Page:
Climate change could alter your travel plans in the not too distant future — including the face of world tourism destinations, how visitors get there, and who gets to go.
A new report by the British tourism industry and a sustainability think tank, Forum for the Future, warns the impact of climate change could degrade now-popular vacation hot spots.
Among the scenarios imagined is a type of “doomsday” see-it-while-you can rush to visit natural resources before they disappear; the high cost of a “green” travel and climate-related political instability in some destination countries may also threaten the industry.
Another study on the issue is just kicking off at Michigan State University, where a $1.5 million grant from the National Science Foundation will be used to examine climate-change impacts on global industries such as tourism.
Yet destinations around the United States and the world may already be feeling the effects.
In Hawaii, warming oceans threaten both coral reefs and a $360 million tourism industry, according to an editorial in the Honolulu Star-Bulletin.
Off the Oregon coast, home to legendary beaches, researchers have been tracking an oxygen-starved dead zone in the Pacific Ocean the size of the state of New Jersey.
The dead zone may be expanding, permanent, and caused by a climatic forces rather than pollution, a National Science Foundation study found.
Three national parks in subtropical Florida, including the Everglades, are at risk of becoming the first U.S. national parks lost entirely to rising seas, according to a study by the Natural Resources Defense Council.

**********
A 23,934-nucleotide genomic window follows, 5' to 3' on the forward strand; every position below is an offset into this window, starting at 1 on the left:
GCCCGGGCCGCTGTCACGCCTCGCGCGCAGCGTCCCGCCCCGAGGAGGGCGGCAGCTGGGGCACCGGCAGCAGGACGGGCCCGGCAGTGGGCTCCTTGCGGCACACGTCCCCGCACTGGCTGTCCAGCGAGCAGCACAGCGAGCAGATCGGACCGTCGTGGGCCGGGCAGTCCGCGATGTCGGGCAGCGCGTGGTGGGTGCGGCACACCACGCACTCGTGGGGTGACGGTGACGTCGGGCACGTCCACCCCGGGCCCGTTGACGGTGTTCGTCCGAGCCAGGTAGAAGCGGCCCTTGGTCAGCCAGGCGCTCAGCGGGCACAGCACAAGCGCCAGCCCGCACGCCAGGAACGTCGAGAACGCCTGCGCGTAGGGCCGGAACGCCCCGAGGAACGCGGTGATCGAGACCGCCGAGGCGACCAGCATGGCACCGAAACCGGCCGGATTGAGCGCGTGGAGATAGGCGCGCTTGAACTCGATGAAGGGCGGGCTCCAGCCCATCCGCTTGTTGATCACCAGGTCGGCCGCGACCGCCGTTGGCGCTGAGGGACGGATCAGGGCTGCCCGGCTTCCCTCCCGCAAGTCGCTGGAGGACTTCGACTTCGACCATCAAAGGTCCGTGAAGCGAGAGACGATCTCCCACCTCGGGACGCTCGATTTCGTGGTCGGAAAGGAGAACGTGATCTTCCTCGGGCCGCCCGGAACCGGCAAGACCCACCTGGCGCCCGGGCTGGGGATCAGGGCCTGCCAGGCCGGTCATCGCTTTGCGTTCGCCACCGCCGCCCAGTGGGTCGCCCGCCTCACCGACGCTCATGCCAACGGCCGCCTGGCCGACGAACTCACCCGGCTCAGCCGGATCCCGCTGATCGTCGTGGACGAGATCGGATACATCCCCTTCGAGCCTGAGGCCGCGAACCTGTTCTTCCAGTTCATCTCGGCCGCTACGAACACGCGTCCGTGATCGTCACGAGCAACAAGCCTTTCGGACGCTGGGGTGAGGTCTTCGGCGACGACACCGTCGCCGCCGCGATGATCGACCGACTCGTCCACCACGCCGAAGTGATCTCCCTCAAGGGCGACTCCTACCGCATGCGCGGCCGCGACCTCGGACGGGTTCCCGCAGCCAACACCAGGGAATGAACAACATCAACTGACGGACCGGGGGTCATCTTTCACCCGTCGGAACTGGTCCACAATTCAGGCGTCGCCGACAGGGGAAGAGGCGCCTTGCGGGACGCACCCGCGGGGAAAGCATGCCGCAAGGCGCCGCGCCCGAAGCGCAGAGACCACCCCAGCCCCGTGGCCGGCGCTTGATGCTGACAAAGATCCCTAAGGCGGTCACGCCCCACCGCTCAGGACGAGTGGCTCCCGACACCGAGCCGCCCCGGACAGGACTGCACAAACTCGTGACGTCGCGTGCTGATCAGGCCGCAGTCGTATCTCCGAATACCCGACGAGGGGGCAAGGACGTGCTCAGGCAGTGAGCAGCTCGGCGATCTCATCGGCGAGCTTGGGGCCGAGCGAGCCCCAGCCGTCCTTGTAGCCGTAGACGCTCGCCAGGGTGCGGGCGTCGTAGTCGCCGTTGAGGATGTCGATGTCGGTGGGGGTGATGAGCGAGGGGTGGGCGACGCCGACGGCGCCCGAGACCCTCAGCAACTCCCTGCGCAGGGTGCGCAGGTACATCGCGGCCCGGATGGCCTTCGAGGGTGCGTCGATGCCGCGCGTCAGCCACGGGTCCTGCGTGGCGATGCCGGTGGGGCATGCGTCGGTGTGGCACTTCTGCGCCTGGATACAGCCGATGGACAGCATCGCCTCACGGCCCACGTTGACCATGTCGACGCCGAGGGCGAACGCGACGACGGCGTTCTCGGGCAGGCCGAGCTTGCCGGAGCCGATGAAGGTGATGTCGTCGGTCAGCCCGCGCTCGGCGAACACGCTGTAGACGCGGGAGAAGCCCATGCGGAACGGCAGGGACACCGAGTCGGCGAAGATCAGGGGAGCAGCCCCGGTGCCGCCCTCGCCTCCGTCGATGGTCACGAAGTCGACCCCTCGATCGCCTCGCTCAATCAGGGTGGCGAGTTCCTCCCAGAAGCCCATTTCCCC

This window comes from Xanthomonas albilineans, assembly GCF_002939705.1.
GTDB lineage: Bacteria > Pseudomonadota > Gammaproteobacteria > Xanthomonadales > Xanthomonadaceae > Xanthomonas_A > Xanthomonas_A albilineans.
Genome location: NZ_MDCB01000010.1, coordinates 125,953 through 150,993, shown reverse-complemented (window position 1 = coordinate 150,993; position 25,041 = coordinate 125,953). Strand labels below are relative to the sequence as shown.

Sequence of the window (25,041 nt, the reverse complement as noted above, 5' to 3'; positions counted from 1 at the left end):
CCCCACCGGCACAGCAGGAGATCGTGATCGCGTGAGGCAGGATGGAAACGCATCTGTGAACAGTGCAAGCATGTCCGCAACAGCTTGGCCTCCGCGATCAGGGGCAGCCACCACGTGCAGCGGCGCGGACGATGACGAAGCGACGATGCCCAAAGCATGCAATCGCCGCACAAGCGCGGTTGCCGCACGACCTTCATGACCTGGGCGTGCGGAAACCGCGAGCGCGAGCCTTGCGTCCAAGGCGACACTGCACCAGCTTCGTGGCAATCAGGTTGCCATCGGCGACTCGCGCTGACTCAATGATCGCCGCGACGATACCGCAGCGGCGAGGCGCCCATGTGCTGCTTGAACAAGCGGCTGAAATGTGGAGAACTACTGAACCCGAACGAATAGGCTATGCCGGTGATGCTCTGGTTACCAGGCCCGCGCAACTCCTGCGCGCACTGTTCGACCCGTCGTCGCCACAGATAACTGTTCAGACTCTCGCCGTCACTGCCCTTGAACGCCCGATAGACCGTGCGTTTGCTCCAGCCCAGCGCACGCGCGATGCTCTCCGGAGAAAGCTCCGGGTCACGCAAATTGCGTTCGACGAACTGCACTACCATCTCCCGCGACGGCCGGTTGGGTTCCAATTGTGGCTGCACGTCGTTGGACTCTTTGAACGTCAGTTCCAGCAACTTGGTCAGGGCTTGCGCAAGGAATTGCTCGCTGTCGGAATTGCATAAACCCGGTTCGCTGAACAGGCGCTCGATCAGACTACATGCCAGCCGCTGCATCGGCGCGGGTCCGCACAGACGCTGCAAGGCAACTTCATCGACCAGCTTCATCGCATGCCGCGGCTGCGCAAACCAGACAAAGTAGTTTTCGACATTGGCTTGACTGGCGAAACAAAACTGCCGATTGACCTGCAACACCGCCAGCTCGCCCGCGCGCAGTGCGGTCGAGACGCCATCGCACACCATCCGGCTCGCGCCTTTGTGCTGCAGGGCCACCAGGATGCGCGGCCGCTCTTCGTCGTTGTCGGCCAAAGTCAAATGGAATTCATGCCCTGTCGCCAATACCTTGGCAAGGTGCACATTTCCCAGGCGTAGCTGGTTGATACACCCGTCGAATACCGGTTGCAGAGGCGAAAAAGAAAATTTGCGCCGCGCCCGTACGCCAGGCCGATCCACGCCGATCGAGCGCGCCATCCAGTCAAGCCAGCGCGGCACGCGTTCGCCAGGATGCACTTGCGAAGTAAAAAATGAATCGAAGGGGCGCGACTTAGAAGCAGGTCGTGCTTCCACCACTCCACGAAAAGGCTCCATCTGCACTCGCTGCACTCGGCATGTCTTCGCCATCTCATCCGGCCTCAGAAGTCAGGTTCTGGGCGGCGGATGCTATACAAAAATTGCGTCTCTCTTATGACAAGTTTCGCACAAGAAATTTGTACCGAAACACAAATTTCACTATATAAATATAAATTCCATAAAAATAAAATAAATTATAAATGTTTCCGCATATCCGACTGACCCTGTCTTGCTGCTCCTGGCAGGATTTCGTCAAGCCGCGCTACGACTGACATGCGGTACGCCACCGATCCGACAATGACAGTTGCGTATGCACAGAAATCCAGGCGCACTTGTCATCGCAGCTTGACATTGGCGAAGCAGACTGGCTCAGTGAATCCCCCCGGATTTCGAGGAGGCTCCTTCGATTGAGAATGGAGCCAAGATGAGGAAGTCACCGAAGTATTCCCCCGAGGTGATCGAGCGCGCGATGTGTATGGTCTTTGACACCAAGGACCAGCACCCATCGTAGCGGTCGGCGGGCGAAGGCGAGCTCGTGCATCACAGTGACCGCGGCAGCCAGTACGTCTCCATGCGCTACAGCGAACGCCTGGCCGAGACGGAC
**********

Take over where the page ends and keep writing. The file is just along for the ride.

Across the globe, Mount Everest, the holy grail of mountaineering, has horse flies buzzing through its 17,585-foot base camp, and sherpas fearful of glacier-fed lakes bursting their banks and wiping out climbing trails, The Guardian reported.
The Maldives, a chain of low coral atolls in the Indian Ocean, plans on holding a government cabinet meeting under water, equipped with scuba gear and by whiteboards, to call attention to rising sea levels that threaten tourism, fishing and human habitation.
In Zimbabwe, droughts, flooding and disease may threaten wildlife, landscapes and tourism around the Zambezi River, including the world-renowned Victoria Falls, according to a report by a regional research organization.
However, the United Nations blamed “uncontrolled development,” unfettered competition with Zambia for tourists, and poor government stewardship for ecological degradation around the falls.
“Climate Change to reshape tourism industry”
Businessgreen.com, October 13, 2009
“Tourism 2023 – creating a sustainable tourism industry”
Forum for the Future, October 8, 2009
“Himalayan sherpas bugged by the sight of house flies at 5,000m”
The Guardian, October 12, 2009
“MSU-led study to examine effect of climate change on global industry”
Michigan University News, October 12, 2009
“Global warming threat looms large over Hawaii”
Honolulu Star-Bulletin, June 17, 2009
“Zimbabwe: now is the time to act decisively on climate change”
The Herald (Zimbabwe; government sponsored), October 12, 2009
UNESCO World Heritage Program, 1988-2008
“Report: Climate change poses risks to Florida’s national parks”
South Florida Business Journal, October 1, 2009
“Oregon coast at risk”
SFgate.com, October 9, 2009
“SOS: Is Climate change suffocating our seas?”
National Science Foundation
“Maldives Cabinet all wet on climate change”
Agence France Presse, September 25, 2009